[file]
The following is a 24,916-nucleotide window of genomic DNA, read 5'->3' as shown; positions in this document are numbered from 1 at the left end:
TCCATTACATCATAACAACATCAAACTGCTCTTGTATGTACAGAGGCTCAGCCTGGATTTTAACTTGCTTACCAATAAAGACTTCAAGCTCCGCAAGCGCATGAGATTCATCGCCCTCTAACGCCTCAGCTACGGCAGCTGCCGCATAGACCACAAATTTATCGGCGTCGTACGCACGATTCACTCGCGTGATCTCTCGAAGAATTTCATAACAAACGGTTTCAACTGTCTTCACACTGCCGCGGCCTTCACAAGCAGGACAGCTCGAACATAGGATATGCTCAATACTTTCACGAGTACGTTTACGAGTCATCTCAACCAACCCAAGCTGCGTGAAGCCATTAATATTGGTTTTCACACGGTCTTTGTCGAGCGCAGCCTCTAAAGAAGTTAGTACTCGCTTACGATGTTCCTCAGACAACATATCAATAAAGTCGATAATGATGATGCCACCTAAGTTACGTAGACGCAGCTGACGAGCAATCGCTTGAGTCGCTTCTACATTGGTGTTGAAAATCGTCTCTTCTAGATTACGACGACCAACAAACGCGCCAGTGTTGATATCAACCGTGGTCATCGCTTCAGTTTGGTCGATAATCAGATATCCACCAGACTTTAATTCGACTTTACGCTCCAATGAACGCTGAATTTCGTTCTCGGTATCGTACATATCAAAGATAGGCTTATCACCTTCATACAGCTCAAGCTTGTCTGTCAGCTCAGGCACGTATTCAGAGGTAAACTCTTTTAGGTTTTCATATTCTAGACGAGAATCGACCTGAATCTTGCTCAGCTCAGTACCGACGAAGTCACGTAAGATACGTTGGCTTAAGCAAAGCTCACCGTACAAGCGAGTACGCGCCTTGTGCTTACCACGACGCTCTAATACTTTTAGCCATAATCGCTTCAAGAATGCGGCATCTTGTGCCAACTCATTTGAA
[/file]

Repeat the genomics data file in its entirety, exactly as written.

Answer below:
The following is a 24,916-nucleotide window of genomic DNA, read 5'->3' as shown; positions in this document are numbered from 1 at the left end:
TCCATTACATCATAACAACATCAAACTGCTCTTGTATGTACAGAGGCTCAGCCTGGATTTTAACTTGCTTACCAATAAAGACTTCAAGCTCCGCAAGCGCATGAGATTCATCGCCCTCTAACGCCTCAGCTACGGCAGCTGCCGCATAGACCACAAATTTATCGGCGTCGTACGCACGATTCACTCGCGTGATCTCTCGAAGAATTTCATAACAAACGGTTTCAACTGTCTTCACACTGCCGCGGCCTTCACAAGCAGGACAGCTCGAACATAGGATATGCTCAATACTTTCACGAGTACGTTTACGAGTCATCTCAACCAACCCAAGCTGCGTGAAGCCATTAATATTGGTTTTCACACGGTCTTTGTCGAGCGCAGCCTCTAAAGAAGTTAGTACTCGCTTACGATGTTCCTCAGACAACATATCAATAAAGTCGATAATGATGATGCCACCTAAGTTACGTAGACGCAGCTGACGAGCAATCGCTTGAGTCGCTTCTACATTGGTGTTGAAAATCGTCTCTTCTAGATTACGACGACCAACAAACGCGCCAGTGTTGATATCAACCGTGGTCATCGCTTCAGTTTGGTCGATAATCAGATATCCACCAGACTTTAATTCGACTTTACGCTCCAATGAACGCTGAATTTCGTTCTCGGTATCGTACATATCAAAGATAGGCTTATCACCTTCATACAGCTCAAGCTTGTCTGTCAGCTCAGGCACGTATTCAGAGGTAAACTCTTTTAGGTTTTCATATTCTAGACGAGAATCGACCTGAATCTTGCTCAGCTCAGTACCGACGAAGTCACGTAAGATACGTTGGCTTAAGCAAAGCTCACCGTACAAGCGAGTACGCGCCTTGTGCTTACCACGACGCTCTAATACTTTTAGCCATAATCGCTTCAAGAATGCGGCATCTTGTGCCAACTCATTTGAA